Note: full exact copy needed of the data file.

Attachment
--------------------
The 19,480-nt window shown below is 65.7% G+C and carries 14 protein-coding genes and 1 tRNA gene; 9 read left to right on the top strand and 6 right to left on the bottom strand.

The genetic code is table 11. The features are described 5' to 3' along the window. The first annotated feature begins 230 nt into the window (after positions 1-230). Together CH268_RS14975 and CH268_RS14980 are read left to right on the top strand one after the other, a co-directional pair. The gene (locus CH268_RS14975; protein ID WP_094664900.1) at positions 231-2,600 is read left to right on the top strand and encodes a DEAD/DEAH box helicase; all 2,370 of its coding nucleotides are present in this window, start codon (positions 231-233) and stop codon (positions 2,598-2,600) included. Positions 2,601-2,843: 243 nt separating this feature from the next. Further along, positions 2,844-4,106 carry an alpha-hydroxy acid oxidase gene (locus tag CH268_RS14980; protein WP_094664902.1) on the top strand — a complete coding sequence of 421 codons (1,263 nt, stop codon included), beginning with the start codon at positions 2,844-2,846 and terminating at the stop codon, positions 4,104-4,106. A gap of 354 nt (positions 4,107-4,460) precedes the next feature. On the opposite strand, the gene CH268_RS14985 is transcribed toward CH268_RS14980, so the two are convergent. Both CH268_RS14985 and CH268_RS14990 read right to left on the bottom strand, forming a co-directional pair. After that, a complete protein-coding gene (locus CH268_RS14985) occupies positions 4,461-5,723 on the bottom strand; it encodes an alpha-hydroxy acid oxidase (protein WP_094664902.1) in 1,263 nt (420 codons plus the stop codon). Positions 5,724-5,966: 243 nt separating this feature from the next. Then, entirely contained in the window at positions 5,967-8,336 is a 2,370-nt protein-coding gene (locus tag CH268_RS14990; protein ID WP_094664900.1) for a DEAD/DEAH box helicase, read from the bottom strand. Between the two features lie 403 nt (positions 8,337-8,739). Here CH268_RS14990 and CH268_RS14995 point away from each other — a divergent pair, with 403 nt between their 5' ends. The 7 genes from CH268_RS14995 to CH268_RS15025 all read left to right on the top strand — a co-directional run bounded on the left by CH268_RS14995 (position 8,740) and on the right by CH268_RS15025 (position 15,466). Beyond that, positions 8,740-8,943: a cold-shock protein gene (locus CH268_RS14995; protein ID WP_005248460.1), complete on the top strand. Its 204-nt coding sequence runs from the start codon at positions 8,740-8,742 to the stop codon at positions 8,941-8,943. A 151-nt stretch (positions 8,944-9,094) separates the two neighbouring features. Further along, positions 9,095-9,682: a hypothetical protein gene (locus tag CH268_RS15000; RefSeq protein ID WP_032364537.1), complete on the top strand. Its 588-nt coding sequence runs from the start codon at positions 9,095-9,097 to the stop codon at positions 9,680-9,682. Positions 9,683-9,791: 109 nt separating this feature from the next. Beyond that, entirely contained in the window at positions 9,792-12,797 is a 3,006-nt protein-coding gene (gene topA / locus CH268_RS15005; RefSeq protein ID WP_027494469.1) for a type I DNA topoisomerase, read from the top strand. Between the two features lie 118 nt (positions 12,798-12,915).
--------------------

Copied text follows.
The 19,480-nt window shown below is 65.7% G+C and carries 14 protein-coding genes and 1 tRNA gene; 9 read left to right on the top strand and 6 right to left on the bottom strand.

The genetic code is table 11. The features are described 5' to 3' along the window. The first annotated feature begins 230 nt into the window (after positions 1-230). Together CH268_RS14975 and CH268_RS14980 are read left to right on the top strand one after the other, a co-directional pair. The gene (locus CH268_RS14975; protein ID WP_094664900.1) at positions 231-2,600 is read left to right on the top strand and encodes a DEAD/DEAH box helicase; all 2,370 of its coding nucleotides are present in this window, start codon (positions 231-233) and stop codon (positions 2,598-2,600) included. Positions 2,601-2,843: 243 nt separating this feature from the next. Further along, positions 2,844-4,106 carry an alpha-hydroxy acid oxidase gene (locus tag CH268_RS14980; protein WP_094664902.1) on the top strand — a complete coding sequence of 421 codons (1,263 nt, stop codon included), beginning with the start codon at positions 2,844-2,846 and terminating at the stop codon, positions 4,104-4,106. A gap of 354 nt (positions 4,107-4,460) precedes the next feature. On the opposite strand, the gene CH268_RS14985 is transcribed toward CH268_RS14980, so the two are convergent. Both CH268_RS14985 and CH268_RS14990 read right to left on the bottom strand, forming a co-directional pair. After that, a complete protein-coding gene (locus CH268_RS14985) occupies positions 4,461-5,723 on the bottom strand; it encodes an alpha-hydroxy acid oxidase (protein WP_094664902.1) in 1,263 nt (420 codons plus the stop codon). Positions 5,724-5,966: 243 nt separating this feature from the next. Then, entirely contained in the window at positions 5,967-8,336 is a 2,370-nt protein-coding gene (locus tag CH268_RS14990; protein ID WP_094664900.1) for a DEAD/DEAH box helicase, read from the bottom strand. Between the two features lie 403 nt (positions 8,337-8,739). Here CH268_RS14990 and CH268_RS14995 point away from each other — a divergent pair, with 403 nt between their 5' ends. The 7 genes from CH268_RS14995 to CH268_RS15025 all read left to right on the top strand — a co-directional run bounded on the left by CH268_RS14995 (position 8,740) and on the right by CH268_RS15025 (position 15,466). Beyond that, positions 8,740-8,943: a cold-shock protein gene (locus CH268_RS14995; protein ID WP_005248460.1), complete on the top strand. Its 204-nt coding sequence runs from the start codon at positions 8,740-8,742 to the stop codon at positions 8,941-8,943. A 151-nt stretch (positions 8,944-9,094) separates the two neighbouring features. Further along, positions 9,095-9,682: a hypothetical protein gene (locus tag CH268_RS15000; RefSeq protein ID WP_032364537.1), complete on the top strand. Its 588-nt coding sequence runs from the start codon at positions 9,095-9,097 to the stop codon at positions 9,680-9,682. Positions 9,683-9,791: 109 nt separating this feature from the next. Beyond that, entirely contained in the window at positions 9,792-12,797 is a 3,006-nt protein-coding gene (gene topA / locus CH268_RS15005; RefSeq protein ID WP_027494469.1) for a type I DNA topoisomerase, read from the top strand. Between the two features lie 118 nt (positions 12,798-12,915).